Experiments in Thought

Perspectives on Science 22 (2):242-263 (2014)
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Abstract

. What are thought experiments, and how do they generate knowledge? More specifically, what sorts of intentional acts must one perform in order to carry out a thought experiment, what sorts of objects are such acts directed toward, and how are those objects made present in such acts? I argue on phenomenological grounds that the proper objects of thought experiments are, in certain cases, uninstantiated universals and relations among them. I will also argue that, in the best of cases, we intuit or “see” these universals and their relations to one another, and respond to some objections to this view.

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Walter Hopp
Boston University

Citations of this work

Thought Experiments.Yiftach J. H. Fehige & James R. Brown - 2010 - Stanford Encyclopedia of Philosophy 25 (1):135-142.
Thought Experiments: State of the Art.Michael T. Stuart, Yiftach Fehige & James Robert Brown - 2018 - In Michael T. Stuart, Yiftach Fehige & James Robert Brown (eds.), The Routledge Companion to Thought Experiments. London: Routledge. pp. 1-28.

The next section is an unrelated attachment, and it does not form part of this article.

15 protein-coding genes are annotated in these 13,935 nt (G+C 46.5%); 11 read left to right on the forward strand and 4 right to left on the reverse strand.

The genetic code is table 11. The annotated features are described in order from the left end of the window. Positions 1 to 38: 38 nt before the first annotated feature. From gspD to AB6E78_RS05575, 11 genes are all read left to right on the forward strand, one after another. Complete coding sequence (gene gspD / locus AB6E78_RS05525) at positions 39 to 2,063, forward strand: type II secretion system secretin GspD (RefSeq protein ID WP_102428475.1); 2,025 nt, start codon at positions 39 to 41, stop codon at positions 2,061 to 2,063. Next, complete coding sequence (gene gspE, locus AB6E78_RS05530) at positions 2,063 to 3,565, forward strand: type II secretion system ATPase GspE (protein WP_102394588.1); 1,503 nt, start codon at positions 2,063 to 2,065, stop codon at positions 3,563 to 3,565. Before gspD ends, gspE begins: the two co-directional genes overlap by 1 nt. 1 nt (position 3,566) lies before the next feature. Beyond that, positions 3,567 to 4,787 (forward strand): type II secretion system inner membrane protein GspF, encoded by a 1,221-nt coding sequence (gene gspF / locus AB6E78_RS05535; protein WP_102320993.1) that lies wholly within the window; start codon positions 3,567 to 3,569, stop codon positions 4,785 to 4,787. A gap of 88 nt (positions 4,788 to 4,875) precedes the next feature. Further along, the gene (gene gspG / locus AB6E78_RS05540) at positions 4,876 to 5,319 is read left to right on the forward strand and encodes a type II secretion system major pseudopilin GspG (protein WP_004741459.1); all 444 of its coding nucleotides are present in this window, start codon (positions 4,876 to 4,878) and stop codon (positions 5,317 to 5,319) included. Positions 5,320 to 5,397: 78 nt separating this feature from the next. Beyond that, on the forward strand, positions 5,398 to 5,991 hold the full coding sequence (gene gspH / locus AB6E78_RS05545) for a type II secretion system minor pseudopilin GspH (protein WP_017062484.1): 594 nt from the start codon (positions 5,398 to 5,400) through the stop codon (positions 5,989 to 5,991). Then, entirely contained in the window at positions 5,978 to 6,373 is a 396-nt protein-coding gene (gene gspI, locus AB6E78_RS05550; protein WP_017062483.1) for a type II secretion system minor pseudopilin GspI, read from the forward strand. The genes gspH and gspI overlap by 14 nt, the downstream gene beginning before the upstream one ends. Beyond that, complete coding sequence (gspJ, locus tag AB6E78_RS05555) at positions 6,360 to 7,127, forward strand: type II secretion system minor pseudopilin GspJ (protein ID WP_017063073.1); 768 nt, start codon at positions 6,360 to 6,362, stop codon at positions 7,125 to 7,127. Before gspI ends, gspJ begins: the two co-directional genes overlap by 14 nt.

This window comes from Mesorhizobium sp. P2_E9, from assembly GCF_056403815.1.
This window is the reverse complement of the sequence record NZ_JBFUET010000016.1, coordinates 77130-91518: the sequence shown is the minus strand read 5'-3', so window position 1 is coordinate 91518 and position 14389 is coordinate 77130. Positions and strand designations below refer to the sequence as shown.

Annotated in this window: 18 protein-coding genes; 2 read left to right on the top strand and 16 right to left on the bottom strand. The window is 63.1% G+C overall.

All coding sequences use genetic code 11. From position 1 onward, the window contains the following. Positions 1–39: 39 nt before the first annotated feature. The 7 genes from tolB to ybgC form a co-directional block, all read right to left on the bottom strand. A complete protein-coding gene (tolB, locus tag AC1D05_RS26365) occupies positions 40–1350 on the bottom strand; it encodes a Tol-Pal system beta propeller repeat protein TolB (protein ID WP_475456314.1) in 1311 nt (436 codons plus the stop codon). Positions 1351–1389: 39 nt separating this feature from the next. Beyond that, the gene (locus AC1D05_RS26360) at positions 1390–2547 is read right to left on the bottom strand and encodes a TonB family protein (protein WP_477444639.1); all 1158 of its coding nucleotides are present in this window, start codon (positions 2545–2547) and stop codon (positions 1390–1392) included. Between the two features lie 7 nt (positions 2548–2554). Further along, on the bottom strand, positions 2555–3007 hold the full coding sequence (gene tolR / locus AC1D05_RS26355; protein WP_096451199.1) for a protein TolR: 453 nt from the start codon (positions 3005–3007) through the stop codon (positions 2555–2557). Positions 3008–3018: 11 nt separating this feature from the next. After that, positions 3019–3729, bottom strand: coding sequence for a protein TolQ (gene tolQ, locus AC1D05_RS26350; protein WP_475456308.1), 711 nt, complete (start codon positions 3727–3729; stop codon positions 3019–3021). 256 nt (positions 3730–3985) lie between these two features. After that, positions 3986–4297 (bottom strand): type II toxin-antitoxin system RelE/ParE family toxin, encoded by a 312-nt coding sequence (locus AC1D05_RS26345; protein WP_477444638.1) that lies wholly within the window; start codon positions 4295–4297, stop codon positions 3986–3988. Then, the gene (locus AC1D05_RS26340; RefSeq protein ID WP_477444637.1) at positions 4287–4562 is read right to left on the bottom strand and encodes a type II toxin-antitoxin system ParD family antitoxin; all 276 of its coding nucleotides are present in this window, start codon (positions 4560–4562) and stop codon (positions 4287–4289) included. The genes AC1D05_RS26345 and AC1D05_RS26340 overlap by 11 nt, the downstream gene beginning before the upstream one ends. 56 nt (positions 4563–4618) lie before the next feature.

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References found in this work

Mathematical truth.Paul Benacerraf - 1973 - Journal of Philosophy 70 (19):661-679.
The obscure object of hallucination.Mark Johnston - 2004 - Philosophical Studies 120 (1-3):113-83.
Are Thought Experiments Just What You Thought?John D. Norton - 1996 - Canadian Journal of Philosophy 26 (3):333 - 366.
Thought experiments rethought—and reperceived.Tamar Szabó Gendler - 2004 - Philosophy of Science 71 (5):1152-1163.
Why Thought Experiments are Not Arguments.Michael A. Bishop - 1999 - Philosophy of Science 66 (4):534-541.

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